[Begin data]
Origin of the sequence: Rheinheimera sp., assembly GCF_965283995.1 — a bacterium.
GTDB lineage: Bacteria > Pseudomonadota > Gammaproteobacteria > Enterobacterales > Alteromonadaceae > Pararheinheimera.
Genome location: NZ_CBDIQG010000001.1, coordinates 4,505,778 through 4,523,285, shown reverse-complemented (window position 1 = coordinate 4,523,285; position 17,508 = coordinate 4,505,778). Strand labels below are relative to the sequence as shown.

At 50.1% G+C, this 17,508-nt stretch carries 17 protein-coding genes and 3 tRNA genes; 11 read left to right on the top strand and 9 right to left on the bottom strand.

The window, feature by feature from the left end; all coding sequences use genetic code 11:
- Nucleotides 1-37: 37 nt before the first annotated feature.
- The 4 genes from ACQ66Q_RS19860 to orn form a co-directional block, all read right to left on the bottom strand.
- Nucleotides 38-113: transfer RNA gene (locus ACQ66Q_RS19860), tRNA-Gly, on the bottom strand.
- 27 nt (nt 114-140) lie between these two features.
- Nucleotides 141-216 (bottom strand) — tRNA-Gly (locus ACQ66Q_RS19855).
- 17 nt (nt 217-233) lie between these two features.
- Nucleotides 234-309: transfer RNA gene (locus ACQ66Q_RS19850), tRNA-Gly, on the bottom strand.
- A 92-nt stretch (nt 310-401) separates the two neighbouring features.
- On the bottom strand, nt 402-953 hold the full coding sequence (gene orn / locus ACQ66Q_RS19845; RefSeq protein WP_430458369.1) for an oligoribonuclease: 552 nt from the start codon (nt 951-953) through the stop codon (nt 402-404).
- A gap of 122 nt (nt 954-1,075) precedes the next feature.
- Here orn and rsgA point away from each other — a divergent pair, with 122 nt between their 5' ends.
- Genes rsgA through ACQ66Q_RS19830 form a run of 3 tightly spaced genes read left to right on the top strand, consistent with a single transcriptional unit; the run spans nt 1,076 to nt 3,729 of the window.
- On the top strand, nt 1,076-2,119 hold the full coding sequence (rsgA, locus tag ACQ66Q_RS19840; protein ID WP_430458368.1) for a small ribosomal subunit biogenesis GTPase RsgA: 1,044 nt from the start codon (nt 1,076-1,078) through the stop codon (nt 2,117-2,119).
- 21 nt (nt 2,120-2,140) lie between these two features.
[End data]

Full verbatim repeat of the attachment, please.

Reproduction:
Origin of the sequence: Rheinheimera sp., assembly GCF_965283995.1 — a bacterium.
GTDB lineage: Bacteria > Pseudomonadota > Gammaproteobacteria > Enterobacterales > Alteromonadaceae > Pararheinheimera.
Genome location: NZ_CBDIQG010000001.1, coordinates 4,505,778 through 4,523,285, shown reverse-complemented (window position 1 = coordinate 4,523,285; position 17,508 = coordinate 4,505,778). Strand labels below are relative to the sequence as shown.

At 50.1% G+C, this 17,508-nt stretch carries 17 protein-coding genes and 3 tRNA genes; 11 read left to right on the top strand and 9 right to left on the bottom strand.

The window, feature by feature from the left end; all coding sequences use genetic code 11:
- Nucleotides 1-37: 37 nt before the first annotated feature.
- The 4 genes from ACQ66Q_RS19860 to orn form a co-directional block, all read right to left on the bottom strand.
- Nucleotides 38-113: transfer RNA gene (locus ACQ66Q_RS19860), tRNA-Gly, on the bottom strand.
- 27 nt (nt 114-140) lie between these two features.
- Nucleotides 141-216 (bottom strand) — tRNA-Gly (locus ACQ66Q_RS19855).
- 17 nt (nt 217-233) lie between these two features.
- Nucleotides 234-309: transfer RNA gene (locus ACQ66Q_RS19850), tRNA-Gly, on the bottom strand.
- A 92-nt stretch (nt 310-401) separates the two neighbouring features.
- On the bottom strand, nt 402-953 hold the full coding sequence (gene orn / locus ACQ66Q_RS19845; RefSeq protein WP_430458369.1) for an oligoribonuclease: 552 nt from the start codon (nt 951-953) through the stop codon (nt 402-404).
- A gap of 122 nt (nt 954-1,075) precedes the next feature.
- Here orn and rsgA point away from each other — a divergent pair, with 122 nt between their 5' ends.
- Genes rsgA through ACQ66Q_RS19830 form a run of 3 tightly spaced genes read left to right on the top strand, consistent with a single transcriptional unit; the run spans nt 1,076 to nt 3,729 of the window.
- On the top strand, nt 1,076-2,119 hold the full coding sequence (rsgA, locus tag ACQ66Q_RS19840; protein ID WP_430458368.1) for a small ribosomal subunit biogenesis GTPase RsgA: 1,044 nt from the start codon (nt 1,076-1,078) through the stop codon (nt 2,117-2,119).
- 21 nt (nt 2,120-2,140) lie between these two features.